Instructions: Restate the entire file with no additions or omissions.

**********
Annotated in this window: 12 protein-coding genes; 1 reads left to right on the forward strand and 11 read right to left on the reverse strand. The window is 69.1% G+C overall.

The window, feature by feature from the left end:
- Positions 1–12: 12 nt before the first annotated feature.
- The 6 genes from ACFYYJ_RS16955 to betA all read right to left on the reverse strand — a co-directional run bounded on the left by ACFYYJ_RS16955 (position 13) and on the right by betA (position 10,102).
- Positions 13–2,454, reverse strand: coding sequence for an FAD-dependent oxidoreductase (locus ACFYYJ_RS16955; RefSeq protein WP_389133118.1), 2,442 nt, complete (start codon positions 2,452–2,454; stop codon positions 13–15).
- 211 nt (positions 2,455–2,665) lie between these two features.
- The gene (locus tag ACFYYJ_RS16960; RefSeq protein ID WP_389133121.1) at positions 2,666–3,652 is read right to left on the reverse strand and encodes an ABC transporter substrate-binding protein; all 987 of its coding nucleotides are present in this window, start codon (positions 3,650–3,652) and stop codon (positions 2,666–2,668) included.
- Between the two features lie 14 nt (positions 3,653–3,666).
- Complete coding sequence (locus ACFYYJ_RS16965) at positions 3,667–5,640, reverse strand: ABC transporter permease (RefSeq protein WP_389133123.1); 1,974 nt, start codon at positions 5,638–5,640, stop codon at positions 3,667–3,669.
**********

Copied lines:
Annotated in this window: 12 protein-coding genes; 1 reads left to right on the forward strand and 11 read right to left on the reverse strand. The window is 69.1% G+C overall.

The window, feature by feature from the left end:
- Positions 1–12: 12 nt before the first annotated feature.
- The 6 genes from ACFYYJ_RS16955 to betA all read right to left on the reverse strand — a co-directional run bounded on the left by ACFYYJ_RS16955 (position 13) and on the right by betA (position 10,102).
- Positions 13–2,454, reverse strand: coding sequence for an FAD-dependent oxidoreductase (locus ACFYYJ_RS16955; RefSeq protein WP_389133118.1), 2,442 nt, complete (start codon positions 2,452–2,454; stop codon positions 13–15).
- 211 nt (positions 2,455–2,665) lie between these two features.
- The gene (locus tag ACFYYJ_RS16960; RefSeq protein ID WP_389133121.1) at positions 2,666–3,652 is read right to left on the reverse strand and encodes an ABC transporter substrate-binding protein; all 987 of its coding nucleotides are present in this window, start codon (positions 3,650–3,652) and stop codon (positions 2,666–2,668) included.
- Between the two features lie 14 nt (positions 3,653–3,666).
- Complete coding sequence (locus ACFYYJ_RS16965) at positions 3,667–5,640, reverse strand: ABC transporter permease (RefSeq protein WP_389133123.1); 1,974 nt, start codon at positions 5,638–5,640, stop codon at positions 3,667–3,669.